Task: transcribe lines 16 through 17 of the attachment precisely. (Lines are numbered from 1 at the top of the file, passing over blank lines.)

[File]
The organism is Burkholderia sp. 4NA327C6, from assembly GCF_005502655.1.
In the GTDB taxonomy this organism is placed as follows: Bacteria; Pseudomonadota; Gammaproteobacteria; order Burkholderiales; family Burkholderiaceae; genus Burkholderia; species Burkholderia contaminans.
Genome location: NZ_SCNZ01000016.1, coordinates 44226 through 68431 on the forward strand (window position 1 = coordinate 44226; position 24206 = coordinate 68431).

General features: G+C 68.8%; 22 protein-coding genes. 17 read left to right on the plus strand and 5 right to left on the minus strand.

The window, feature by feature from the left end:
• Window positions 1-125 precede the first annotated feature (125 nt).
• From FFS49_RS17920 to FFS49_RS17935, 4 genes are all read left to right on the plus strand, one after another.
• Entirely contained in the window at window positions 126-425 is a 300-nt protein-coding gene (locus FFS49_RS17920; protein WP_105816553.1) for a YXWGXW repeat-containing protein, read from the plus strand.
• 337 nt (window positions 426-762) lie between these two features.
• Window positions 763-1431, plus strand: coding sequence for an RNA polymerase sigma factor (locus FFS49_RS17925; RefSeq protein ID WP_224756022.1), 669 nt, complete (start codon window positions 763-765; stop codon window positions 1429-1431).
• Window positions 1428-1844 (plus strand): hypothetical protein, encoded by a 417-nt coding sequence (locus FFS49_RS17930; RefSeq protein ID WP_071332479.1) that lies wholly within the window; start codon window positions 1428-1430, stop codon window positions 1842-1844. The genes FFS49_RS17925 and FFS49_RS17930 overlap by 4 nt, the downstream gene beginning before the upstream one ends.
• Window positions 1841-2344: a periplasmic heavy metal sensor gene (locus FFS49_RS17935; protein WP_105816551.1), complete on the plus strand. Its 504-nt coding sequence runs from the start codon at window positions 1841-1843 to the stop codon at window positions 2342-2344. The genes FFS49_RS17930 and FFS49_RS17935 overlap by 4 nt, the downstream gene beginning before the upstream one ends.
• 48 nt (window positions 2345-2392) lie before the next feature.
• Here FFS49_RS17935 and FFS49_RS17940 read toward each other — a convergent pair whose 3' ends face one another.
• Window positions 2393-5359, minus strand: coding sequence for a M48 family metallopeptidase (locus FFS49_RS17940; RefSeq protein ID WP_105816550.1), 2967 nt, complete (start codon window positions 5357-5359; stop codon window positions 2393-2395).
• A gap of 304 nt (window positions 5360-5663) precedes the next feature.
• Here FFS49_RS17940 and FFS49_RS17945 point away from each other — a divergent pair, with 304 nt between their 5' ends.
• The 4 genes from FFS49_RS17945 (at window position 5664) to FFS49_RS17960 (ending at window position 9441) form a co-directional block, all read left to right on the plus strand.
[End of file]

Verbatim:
• A gap of 304 nt (window positions 5360-5663) precedes the next feature.
• Here FFS49_RS17940 and FFS49_RS17945 point away from each other — a divergent pair, with 304 nt between their 5' ends.